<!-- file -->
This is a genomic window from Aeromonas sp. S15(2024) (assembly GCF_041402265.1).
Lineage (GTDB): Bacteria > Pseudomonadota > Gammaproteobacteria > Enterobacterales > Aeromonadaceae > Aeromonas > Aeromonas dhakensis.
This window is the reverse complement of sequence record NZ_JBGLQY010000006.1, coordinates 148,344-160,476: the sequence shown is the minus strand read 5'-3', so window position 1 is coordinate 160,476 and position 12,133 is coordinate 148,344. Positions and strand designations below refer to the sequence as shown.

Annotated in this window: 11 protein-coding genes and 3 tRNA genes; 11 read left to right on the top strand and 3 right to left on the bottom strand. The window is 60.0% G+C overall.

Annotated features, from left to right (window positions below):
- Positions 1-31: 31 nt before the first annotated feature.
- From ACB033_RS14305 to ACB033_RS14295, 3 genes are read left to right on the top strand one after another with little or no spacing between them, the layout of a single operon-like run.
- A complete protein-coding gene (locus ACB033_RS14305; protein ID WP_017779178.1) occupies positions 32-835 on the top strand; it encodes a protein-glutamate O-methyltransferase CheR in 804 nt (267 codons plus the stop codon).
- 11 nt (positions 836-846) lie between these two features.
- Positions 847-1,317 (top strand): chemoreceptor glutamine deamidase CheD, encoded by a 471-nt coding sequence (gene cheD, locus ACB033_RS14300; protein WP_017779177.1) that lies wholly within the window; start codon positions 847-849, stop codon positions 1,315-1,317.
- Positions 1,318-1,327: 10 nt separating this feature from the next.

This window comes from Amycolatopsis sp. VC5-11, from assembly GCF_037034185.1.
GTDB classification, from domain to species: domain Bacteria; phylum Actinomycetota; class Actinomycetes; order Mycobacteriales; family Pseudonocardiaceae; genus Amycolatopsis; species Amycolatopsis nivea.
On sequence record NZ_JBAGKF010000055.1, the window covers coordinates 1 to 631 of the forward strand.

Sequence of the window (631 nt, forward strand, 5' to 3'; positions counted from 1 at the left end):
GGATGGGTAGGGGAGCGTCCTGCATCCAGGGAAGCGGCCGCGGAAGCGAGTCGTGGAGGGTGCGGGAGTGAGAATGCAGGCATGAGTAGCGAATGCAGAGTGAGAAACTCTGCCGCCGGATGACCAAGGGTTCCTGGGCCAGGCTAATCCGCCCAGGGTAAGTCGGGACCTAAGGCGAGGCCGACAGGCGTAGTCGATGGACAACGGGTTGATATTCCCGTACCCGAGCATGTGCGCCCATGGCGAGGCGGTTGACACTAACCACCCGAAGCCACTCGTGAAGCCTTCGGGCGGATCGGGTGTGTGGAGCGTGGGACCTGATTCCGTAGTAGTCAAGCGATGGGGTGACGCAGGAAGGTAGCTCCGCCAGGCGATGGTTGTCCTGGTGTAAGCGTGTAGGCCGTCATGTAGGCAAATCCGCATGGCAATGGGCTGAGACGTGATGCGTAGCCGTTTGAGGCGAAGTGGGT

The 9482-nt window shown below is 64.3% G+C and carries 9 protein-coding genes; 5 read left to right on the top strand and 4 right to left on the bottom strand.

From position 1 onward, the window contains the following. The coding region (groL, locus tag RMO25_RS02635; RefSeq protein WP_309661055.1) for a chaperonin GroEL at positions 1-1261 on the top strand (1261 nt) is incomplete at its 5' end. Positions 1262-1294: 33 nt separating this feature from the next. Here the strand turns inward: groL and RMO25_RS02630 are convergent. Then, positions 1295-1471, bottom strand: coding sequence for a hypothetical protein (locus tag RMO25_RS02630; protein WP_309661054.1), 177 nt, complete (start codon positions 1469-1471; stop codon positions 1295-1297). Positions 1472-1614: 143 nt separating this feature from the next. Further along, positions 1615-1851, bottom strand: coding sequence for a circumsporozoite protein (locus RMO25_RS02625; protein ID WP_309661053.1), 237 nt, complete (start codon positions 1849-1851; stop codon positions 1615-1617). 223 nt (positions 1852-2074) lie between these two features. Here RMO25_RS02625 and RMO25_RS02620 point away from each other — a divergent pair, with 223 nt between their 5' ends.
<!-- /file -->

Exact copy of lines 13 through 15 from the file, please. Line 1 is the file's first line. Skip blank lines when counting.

GTDB classification, from domain to species: domain Bacteria; phylum Actinomycetota; class Actinomycetes; order Mycobacteriales; family Pseudonocardiaceae; genus Amycolatopsis; species Amycolatopsis nivea.
On sequence record NZ_JBAGKF010000055.1, the window covers coordinates 1 to 631 of the forward strand.

Sequence of the window (631 nt, forward strand, 5' to 3'; positions counted from 1 at the left end):